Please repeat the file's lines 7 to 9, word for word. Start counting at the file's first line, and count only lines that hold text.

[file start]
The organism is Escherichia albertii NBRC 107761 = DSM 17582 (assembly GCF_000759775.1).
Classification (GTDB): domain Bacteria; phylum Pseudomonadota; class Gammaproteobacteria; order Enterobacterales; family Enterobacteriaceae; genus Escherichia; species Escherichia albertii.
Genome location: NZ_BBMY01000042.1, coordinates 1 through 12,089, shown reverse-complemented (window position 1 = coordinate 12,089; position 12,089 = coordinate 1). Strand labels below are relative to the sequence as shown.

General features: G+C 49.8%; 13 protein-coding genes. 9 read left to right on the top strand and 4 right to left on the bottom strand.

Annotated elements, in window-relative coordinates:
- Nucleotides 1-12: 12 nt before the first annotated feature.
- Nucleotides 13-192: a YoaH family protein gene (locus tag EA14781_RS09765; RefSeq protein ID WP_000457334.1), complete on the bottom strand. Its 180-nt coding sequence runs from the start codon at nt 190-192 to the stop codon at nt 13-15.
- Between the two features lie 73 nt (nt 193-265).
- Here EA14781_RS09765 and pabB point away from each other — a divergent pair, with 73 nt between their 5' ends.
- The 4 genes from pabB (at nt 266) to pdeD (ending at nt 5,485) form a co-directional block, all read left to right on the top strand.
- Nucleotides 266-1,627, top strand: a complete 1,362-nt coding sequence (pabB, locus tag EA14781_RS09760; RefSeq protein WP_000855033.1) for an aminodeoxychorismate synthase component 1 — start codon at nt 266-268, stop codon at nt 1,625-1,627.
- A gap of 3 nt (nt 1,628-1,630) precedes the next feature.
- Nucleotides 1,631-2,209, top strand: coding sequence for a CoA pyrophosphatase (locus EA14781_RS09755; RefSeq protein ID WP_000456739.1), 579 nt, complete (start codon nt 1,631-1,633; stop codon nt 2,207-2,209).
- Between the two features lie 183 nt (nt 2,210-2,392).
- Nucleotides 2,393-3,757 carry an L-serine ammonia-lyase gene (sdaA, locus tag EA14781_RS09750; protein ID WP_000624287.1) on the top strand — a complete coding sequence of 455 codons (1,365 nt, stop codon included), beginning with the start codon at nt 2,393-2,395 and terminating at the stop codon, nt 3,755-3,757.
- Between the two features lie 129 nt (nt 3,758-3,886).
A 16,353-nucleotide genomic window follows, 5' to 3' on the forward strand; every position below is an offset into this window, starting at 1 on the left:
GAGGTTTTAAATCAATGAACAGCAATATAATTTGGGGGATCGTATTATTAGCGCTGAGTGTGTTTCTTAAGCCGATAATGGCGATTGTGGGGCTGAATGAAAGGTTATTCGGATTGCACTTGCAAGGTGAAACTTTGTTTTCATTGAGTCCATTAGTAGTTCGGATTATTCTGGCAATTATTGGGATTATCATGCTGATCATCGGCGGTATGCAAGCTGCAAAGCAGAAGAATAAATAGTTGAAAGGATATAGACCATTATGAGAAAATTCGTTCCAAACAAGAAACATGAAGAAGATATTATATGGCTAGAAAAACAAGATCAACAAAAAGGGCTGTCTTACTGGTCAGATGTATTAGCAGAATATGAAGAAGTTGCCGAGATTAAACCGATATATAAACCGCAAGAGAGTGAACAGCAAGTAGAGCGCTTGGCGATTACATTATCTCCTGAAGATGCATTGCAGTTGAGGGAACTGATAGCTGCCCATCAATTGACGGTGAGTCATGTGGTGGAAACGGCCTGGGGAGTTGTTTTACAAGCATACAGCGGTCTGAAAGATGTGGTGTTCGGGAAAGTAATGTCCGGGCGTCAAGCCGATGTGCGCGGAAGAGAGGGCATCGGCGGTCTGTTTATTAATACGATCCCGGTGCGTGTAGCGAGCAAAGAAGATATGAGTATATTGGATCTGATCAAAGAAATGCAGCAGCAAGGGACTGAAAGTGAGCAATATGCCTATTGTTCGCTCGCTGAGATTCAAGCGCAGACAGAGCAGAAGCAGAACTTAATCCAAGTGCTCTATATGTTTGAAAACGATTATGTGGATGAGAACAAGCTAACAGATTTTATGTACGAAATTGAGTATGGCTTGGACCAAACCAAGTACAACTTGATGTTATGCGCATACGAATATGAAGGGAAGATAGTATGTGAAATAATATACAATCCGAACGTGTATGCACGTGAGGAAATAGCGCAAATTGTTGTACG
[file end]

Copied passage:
- Nucleotides 13-192: a YoaH family protein gene (locus tag EA14781_RS09765; RefSeq protein ID WP_000457334.1), complete on the bottom strand. Its 180-nt coding sequence runs from the start codon at nt 190-192 to the stop codon at nt 13-15.
- Between the two features lie 73 nt (nt 193-265).
- Here EA14781_RS09765 and pabB point away from each other — a divergent pair, with 73 nt between their 5' ends.